16. trekmovie fan - September 18, 2010

strange

17. Losira - September 18, 2010

Klingon opera is a novel venture to try. Many opera companies are in the Latinum skids these days. The Met could use some Klingon to perk up attendance and Revenue. A shame Beverly Sills is in Stovacore. Or Kuri-too.

18. Capt Mike of the Terran Empire - September 18, 2010

Beverly Hills is not in Stovocore. It is in Earths Hell.

19. Basement Blogger - September 18, 2010

@ 18

Captain, Losira’s joke was about the great American opera singer, Beverly Sills (1929-2007) not Beverly Hills, California. She’s saying since Ms. Sills has died, she’s in Klingon heaven assuming she died in battle. I’ll say yes since she had to fight cancer. The wikipedia link about her life is below.

http://en.wikipedia.org/wiki/Beverly_Sills

20. Losira - September 18, 2010

#19 Thanks! But I was. Realy serious about Ms. Sills her build and voice would realy do great justice. And class dignity to the concept of Klingon opera. I’m an Opera lover from way back.

21. Kirk1701 - September 19, 2010

This is why no one goes to the theatre anymore. It’s embarrassing on so many levels. It embarrasses me first as a theatre artist and secondly as a Trek fan. Why is it atonal *facepalm? It’s completely unlistenable. This is also why everyone laughs at Trekkies. And theatre actors.

22. Hat Rick - September 19, 2010

Atonality is a perfectly legitimate mode of music, IMHO.

There are all kinds of different tonalities other than the one expressed in tradition Western cultures. For example, traditional Hindu and Far Eastern music use a completely different tonal system.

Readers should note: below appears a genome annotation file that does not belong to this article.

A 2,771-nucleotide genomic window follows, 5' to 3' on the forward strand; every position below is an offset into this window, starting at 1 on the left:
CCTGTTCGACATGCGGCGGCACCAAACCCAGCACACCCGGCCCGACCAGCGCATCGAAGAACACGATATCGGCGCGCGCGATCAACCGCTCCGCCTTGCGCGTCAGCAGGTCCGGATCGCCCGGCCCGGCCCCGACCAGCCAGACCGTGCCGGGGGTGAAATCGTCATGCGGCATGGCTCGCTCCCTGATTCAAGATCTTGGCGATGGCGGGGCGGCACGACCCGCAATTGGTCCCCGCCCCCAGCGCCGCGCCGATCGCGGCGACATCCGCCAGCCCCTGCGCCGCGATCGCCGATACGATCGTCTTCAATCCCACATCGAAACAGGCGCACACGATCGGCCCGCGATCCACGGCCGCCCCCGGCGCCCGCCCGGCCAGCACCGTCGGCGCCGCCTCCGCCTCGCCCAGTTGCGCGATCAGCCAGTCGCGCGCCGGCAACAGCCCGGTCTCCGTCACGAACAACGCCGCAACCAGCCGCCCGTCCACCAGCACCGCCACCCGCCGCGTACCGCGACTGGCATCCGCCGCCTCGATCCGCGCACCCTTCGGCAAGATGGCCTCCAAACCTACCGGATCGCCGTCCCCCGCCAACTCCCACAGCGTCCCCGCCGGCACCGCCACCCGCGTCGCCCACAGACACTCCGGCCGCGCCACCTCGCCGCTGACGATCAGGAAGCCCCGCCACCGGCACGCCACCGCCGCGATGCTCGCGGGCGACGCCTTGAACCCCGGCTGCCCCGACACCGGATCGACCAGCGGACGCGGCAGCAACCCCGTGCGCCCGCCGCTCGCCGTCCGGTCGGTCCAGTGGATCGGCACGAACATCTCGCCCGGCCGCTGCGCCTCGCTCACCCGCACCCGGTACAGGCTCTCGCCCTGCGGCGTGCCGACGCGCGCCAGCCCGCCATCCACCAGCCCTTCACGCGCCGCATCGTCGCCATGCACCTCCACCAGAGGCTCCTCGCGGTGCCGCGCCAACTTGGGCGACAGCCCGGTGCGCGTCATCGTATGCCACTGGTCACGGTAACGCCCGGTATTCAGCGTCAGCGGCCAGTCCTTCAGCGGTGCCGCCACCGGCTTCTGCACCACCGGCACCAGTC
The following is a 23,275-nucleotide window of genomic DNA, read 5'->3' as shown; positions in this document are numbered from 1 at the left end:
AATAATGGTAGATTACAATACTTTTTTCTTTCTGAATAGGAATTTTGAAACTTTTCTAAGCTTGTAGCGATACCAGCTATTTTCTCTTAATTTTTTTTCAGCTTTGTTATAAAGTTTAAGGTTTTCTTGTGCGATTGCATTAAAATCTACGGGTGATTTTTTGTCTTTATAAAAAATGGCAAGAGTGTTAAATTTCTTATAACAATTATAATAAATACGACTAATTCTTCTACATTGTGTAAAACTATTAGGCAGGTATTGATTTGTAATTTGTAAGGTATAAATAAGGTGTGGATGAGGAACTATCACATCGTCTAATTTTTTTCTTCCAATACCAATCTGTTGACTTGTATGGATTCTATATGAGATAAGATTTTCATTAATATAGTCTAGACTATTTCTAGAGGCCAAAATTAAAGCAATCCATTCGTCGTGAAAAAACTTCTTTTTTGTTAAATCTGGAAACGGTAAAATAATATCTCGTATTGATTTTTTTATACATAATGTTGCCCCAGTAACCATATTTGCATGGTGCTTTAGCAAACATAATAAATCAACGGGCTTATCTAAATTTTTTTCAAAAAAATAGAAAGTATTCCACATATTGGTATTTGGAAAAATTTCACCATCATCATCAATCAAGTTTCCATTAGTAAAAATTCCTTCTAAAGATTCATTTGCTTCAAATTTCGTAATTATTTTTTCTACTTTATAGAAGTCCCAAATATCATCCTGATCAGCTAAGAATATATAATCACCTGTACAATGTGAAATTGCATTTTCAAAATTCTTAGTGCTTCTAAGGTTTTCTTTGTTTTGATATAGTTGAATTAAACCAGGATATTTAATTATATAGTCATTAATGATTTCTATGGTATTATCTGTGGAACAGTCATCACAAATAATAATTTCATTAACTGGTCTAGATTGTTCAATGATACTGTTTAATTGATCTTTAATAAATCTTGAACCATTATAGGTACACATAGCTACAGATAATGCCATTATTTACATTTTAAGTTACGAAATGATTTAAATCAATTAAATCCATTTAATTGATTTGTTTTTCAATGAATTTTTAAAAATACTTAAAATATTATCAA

Even in the West, composers like Schoenberg and Cage — the penultimate in serious modern music — not only experimented with, but used nontraditional scales or percussive sounds. Moog and similar synthesizers, as well as the now-famous theremin, can do away with scales altogether.

Centuries prior, Gregorian chants and other forms of ancient music were composed on scales that would seem foreign to the popular ear.

23. Thomas Jensen - September 19, 2010

I watched the video. It’s not my thing. I’m more interested in what the good guys of star trek are doing when they hang out.

Klingons, not so much.

24. Phaser Guy - September 19, 2010

Sometimes I think some Trek fans will watch anything.

25. Sebastian - September 19, 2010

That so-called opera would have to work really hard to reach a point where it could ONLY be called awful. It sounds like choking/shouting combined with a flute player being ran over by a Greyhound bus.

Anyone who pays to see that? Lotsa luck.
Frankly, I’m still burned out from Klingon overexposure in the ’90s.

26. Jai - September 20, 2010

“For example, traditional Hindu and Far Eastern music use a completely different tonal system.”

With sincere apologies to Hat Rick — whose brilliant comments on this blog I always enjoy reading — I’m going to temporarily be pedantic, as the statement above might be confusing for some readers of this blog. “Hindu music” is a very broad church (no pun intended), as is Indian music as a whole; more to the point, the originator of North Indian classical music as a formalised art — which includes the impact on Hindu hymns from that region — was actually a Muslim associated with one of the most influential Sufi Muslim orders in Indian history. He was also associated with the royal courts of the Delhi Sultanate, the major Indian power immediately prior to the Mughal Empire.